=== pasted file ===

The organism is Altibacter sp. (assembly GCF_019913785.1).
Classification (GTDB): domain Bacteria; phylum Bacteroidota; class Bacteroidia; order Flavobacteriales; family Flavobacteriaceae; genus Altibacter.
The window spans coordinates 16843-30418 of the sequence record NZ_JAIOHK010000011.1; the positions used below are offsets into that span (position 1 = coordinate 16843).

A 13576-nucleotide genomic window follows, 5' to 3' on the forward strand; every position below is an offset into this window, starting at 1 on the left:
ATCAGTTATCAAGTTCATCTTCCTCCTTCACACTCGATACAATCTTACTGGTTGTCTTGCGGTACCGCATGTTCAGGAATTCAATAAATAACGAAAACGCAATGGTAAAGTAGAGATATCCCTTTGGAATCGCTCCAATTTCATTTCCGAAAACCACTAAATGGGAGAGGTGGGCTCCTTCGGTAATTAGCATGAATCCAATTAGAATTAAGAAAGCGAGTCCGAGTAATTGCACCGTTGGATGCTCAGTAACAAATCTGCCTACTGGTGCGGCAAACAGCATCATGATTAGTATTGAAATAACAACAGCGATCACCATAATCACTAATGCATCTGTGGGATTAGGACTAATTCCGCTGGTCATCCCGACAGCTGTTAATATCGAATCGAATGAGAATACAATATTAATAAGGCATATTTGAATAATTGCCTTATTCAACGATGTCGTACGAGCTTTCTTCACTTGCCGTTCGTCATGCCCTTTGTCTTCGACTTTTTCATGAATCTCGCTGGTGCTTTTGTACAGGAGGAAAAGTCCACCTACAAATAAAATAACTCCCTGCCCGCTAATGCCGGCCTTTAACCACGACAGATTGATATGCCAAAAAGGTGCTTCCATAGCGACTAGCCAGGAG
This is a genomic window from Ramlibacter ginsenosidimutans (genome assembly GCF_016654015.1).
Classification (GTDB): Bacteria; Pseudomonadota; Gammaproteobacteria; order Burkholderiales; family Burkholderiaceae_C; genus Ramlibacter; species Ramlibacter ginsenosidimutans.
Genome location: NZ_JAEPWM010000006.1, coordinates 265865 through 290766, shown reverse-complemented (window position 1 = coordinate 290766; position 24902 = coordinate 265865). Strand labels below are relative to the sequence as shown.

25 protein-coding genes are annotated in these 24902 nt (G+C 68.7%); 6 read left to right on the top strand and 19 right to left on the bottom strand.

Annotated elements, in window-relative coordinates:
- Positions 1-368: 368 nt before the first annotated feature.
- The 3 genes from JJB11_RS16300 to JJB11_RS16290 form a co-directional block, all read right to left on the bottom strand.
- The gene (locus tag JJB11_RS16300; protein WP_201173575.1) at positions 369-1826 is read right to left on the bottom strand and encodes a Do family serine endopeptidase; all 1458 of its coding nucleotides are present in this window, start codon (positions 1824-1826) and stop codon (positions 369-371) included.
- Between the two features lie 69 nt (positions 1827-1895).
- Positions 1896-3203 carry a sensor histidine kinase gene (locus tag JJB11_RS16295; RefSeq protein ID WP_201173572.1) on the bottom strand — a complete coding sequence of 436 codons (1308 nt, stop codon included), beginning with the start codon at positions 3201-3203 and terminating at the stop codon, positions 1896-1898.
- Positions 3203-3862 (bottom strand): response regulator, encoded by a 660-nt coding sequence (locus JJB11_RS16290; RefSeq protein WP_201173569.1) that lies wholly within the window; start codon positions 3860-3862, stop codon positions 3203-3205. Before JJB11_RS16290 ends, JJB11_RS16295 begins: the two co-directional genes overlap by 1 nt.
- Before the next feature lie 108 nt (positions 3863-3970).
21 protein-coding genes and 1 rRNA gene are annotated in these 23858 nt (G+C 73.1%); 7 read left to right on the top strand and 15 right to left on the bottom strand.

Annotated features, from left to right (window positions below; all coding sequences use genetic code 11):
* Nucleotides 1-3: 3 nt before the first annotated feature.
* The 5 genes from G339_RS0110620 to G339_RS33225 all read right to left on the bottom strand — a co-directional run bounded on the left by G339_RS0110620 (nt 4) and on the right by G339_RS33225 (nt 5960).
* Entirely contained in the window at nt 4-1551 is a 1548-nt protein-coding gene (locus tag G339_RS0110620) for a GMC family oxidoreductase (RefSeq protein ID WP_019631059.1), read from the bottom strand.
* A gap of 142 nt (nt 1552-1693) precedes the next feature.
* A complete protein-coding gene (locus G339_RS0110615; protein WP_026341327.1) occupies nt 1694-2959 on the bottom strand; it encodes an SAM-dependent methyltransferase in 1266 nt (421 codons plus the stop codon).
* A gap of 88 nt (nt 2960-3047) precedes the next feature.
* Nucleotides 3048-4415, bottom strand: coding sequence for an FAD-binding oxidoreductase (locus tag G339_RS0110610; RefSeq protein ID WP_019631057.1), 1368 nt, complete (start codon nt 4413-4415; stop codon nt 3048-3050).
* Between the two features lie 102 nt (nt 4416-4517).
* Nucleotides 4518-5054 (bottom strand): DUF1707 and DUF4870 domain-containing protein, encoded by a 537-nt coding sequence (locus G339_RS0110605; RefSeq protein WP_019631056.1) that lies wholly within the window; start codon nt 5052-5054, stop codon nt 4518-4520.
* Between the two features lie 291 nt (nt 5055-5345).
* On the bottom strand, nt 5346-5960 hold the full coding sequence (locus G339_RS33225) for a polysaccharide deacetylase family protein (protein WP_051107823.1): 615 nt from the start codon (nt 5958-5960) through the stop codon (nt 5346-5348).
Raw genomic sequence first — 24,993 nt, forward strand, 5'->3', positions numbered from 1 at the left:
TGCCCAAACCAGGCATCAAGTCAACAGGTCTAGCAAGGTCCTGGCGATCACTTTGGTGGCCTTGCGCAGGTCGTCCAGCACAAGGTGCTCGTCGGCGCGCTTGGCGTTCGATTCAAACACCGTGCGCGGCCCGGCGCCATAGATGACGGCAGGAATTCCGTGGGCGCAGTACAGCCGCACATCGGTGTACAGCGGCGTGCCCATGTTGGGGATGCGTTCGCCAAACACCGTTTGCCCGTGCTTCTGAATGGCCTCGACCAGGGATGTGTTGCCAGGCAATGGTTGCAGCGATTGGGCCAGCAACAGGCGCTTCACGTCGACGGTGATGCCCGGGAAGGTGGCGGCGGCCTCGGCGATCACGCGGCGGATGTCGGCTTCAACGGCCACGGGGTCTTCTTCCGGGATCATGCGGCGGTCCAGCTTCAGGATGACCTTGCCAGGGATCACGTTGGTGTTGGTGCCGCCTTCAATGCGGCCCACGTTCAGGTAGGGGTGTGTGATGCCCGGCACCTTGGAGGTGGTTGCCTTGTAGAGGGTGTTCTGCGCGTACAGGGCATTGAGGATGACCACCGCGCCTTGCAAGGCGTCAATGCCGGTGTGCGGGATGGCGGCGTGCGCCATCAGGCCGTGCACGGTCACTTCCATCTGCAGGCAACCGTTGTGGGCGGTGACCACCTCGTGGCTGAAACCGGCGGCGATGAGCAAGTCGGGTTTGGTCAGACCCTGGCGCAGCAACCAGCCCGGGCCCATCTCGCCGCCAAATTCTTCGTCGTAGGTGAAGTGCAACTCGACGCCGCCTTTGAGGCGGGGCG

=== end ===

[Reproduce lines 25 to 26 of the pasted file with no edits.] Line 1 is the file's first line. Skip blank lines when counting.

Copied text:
* A gap of 88 nt (nt 2960-3047) precedes the next feature.
* Nucleotides 3048-4415, bottom strand: coding sequence for an FAD-binding oxidoreductase (locus tag G339_RS0110610; RefSeq protein ID WP_019631057.1), 1368 nt, complete (start codon nt 4413-4415; stop codon nt 3048-3050).